The scary reality is most of these dead-zone running backs are already in that zone or just primed to enter it. And none look like the fantasy studs we hoped. Redraft values can often be a good self-check on dynasty valuations, and running backs hitting their prime production window holding ADPs should raise a red flag on dynasty valuations. Our dynasty rankings still have players like Etienne and Dobbins in the RB1 range, but it is fair to question if those rankings need revision. One of the most critical skills dynasty managers can develop is the ability to realize when players still hold expectations on ceilings they are unlikely to meet. Capitalize on that expectation and capture value. For these dead zone running backs, that time is likely now.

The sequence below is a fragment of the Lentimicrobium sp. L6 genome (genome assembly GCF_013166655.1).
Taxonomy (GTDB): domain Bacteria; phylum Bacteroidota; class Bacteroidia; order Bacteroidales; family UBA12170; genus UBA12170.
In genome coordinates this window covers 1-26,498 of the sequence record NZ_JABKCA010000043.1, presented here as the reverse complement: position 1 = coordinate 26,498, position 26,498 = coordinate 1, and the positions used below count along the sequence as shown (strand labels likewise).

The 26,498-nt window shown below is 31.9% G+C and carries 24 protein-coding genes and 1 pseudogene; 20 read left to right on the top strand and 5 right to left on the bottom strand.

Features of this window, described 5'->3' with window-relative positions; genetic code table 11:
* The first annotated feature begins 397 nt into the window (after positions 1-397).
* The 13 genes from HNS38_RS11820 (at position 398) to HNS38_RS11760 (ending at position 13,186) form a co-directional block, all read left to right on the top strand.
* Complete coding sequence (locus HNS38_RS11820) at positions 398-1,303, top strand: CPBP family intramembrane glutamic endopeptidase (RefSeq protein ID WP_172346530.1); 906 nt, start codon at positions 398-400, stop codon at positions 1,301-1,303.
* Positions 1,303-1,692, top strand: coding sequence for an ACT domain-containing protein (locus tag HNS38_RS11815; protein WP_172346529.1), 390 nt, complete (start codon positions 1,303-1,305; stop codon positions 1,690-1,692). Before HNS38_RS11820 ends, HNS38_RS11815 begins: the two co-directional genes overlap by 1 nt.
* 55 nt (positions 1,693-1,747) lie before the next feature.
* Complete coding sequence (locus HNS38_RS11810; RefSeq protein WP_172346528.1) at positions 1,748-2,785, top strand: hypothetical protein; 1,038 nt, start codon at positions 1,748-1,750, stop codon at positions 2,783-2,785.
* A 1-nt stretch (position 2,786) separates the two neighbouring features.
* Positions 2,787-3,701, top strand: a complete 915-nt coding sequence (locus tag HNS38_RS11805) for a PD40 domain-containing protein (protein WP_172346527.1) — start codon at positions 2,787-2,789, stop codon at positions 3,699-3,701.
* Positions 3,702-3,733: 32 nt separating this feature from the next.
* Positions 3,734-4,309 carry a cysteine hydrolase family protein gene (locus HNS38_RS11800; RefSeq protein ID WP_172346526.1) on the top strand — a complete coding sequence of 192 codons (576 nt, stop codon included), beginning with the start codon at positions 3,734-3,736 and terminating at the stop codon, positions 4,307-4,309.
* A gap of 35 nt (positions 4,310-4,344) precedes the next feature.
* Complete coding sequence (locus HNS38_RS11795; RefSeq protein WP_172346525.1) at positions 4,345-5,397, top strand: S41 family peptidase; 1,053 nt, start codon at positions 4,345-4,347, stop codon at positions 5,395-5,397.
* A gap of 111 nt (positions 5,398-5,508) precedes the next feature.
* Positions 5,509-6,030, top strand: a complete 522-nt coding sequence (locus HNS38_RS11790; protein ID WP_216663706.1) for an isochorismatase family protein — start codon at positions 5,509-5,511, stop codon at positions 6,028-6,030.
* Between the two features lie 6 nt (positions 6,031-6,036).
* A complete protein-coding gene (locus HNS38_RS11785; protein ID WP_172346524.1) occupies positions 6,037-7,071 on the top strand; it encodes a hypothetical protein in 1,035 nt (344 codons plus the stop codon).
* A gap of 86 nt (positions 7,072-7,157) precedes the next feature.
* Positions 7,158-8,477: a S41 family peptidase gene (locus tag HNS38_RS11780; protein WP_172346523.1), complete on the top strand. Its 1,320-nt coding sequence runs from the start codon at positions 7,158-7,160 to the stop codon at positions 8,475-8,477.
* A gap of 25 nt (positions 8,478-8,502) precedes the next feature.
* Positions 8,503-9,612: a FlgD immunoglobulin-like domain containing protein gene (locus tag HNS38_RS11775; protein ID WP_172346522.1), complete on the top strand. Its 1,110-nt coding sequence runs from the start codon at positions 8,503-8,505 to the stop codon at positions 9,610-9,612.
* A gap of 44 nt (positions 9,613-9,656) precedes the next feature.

Every week we will dive into blind statistical resumes. Answer at the end of the article!
Revenge! A Dish Best Served On The Field
Revenge games of the week look at players who may be playing for a little bit extra.
- QB Carson Wentz, Washington vs. Doug Pederson: 27-41, 313 yards, 4 TDs, 6-12 rushing, win 28-22
- QB Baker Mayfield, Carolina vs Cleveland: 16-27, 235 yards, 1 TD, 1 Int, 5-6-1 rushing, lose 26-24
- QB Joe Flacco, Jets vs. Baltimore: 37-59, 307 yards, 1 TD, 1 Int, lose 24-9
- WR DeVante Parker, New England vs. Miami: 1 reception, 9 yards, lose 20-7
Looking ahead to Week 2
- WR Robert Woods, Tennessee vs. Buffalo
- RB J.D. McKissic, Washington vs. Detroit
- RB Kenyan Drake, Baltimore vs. Miami
- WR Equanimeous St. Brown, Chicago vs. Green Bay
- WR Jalen Reagor, Minnesota vs. Philadelphia
Deep Dynasty Watch List
Players potentially available in deep leagues who deserve monitoring: